SOURCE: The Atlantic
by Dominic Tierney
Obama didn’t turn victory into defeat. There was no victory.
There are good reasons to bring Japan into the gun control debate in the United States: the relative success of firearms regulation in Japan, the recent rise of gun violence connected to organized crime, the history of weapons-carrying elites, etc. But WWII had nothing whatsoever to do with gun rights, gun control, or the 2nd Amendment.
Barack Obama addressing a joint session of Congress in 2009. Credit: Pete Souza.Barack Obama, in what was surely neither the first nor the last time in his political career, invoked Abraham Lincoln in his acceptance speech at the Democratic National Convention. "While I'm proud of what we've achieved together, I'm far more mindful of my own failings, knowing exactly what Lincoln meant when he said, 'I have been driven to my knees many times by the overwhelming conviction that I had no place else to go.'"
The debut Bachmann Award does not, surprisingly enough, go to Michelle Bachmann herself. Instead, the honor goes to Democrat Yvette Clark, who represents part of Brooklyn in the U.S. House, for her apparent believe that the Dutch owned slaves in Brooklyn ... in 1898.To be fair to Clark, she made her remarks while appearing in the "Better Know a District" segment on Comedy Central's Colbert Report, which gleefully skewers representatives and tries to coax them into saying absurdities (in the past, host Stephen Colbert prodded former Florida representative Robert Wexler, who was running unopposed for re-election, into saying "I enjoy cocaine because it's a fun thing to do") but the sheer factual incorrectness of her statement still boggles the mind.Asked by Colbert what she would say to Brooklynites to change if she could go back in time to 1898 (starts at 3:04 in the video), the year Brooklyn was incorporated into New York City, she responded:Clarke: Slavery.Colbert: Slavery. Really? I didn’t realize there was slavery in Brooklyn in 1898.Clarke: I’m pretty sure there was.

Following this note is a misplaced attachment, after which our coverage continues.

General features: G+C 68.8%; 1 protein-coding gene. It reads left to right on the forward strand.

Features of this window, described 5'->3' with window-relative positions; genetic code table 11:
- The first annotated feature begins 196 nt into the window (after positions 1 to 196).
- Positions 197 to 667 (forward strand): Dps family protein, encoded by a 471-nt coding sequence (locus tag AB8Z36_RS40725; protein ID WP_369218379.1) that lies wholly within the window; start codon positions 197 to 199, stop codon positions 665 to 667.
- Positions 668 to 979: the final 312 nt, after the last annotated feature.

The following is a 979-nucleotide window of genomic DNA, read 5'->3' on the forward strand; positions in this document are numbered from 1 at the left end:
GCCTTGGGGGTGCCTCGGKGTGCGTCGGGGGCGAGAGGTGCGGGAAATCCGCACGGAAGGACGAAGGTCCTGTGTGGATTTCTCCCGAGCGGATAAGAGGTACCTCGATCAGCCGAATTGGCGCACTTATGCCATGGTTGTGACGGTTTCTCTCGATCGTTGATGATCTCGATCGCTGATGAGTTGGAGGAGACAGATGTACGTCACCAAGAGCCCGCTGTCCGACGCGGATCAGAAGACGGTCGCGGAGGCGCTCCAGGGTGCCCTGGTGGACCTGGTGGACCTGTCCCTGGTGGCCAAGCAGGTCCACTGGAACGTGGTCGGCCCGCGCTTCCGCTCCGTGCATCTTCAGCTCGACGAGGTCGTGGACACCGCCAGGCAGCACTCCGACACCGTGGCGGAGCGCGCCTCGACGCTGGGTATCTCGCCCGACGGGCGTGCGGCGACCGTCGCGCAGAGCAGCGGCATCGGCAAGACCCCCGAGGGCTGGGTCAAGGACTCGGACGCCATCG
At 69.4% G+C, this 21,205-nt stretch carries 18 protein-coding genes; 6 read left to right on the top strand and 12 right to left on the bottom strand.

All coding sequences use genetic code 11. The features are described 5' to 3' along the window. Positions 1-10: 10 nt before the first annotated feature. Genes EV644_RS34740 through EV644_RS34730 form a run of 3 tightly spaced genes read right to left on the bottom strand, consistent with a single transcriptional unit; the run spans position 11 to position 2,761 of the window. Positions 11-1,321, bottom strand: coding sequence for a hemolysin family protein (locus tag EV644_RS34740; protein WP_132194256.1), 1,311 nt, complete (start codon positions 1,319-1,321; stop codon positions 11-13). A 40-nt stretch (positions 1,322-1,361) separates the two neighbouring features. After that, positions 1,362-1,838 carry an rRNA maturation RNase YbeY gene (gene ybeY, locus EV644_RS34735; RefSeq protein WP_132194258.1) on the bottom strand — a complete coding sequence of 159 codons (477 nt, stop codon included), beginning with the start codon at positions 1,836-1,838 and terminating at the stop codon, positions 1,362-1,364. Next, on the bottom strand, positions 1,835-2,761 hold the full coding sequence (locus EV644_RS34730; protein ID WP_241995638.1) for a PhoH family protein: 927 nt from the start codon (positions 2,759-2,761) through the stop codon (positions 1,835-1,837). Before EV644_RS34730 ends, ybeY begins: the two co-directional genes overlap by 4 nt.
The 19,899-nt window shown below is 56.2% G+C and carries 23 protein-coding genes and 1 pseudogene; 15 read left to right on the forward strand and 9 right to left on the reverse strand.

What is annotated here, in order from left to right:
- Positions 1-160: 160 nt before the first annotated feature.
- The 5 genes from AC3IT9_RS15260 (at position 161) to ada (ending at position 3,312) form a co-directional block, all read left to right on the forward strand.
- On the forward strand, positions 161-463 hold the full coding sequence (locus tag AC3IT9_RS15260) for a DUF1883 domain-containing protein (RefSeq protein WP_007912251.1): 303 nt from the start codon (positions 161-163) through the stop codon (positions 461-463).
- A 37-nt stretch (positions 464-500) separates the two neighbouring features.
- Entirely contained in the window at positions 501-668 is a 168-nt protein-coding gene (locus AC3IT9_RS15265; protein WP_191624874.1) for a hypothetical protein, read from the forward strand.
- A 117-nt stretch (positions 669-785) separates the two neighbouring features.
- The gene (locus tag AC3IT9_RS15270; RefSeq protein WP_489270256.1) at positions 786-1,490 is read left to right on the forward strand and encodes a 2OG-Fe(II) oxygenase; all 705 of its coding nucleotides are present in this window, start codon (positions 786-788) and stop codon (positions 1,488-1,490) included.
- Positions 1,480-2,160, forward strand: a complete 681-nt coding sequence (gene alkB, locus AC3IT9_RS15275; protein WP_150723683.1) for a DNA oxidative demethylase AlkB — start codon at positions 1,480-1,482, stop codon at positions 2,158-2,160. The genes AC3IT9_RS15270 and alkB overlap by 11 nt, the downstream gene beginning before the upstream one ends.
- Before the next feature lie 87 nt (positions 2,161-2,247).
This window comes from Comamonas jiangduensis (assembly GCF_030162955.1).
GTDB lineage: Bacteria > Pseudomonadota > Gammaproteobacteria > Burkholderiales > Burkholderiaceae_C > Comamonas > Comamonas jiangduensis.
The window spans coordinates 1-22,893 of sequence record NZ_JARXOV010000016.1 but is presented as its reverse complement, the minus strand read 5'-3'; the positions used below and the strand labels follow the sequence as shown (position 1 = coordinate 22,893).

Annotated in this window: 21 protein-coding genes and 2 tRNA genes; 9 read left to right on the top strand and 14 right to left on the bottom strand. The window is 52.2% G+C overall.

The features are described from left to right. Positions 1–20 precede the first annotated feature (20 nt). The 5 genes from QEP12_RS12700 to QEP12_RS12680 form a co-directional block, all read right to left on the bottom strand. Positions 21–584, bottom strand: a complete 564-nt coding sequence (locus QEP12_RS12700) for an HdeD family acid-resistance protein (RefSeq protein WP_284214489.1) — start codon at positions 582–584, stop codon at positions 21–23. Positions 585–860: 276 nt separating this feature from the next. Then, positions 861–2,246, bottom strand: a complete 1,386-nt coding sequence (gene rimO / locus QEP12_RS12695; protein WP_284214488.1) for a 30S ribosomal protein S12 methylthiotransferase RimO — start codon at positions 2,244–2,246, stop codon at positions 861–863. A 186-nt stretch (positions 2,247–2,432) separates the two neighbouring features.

1 Bachmann: An honest misstatement, like saying the Civil War started in 1961.2 Bachmanns: A more serious misstatement, but relatively minor, like getting the dates for the Constitution and the Declaration of Independence mixed up.3 Bachmanns: Real confusion over history, like saying FDR was president at the start of the Great Depression, but which doesn't challenge conventional historical wisdom.
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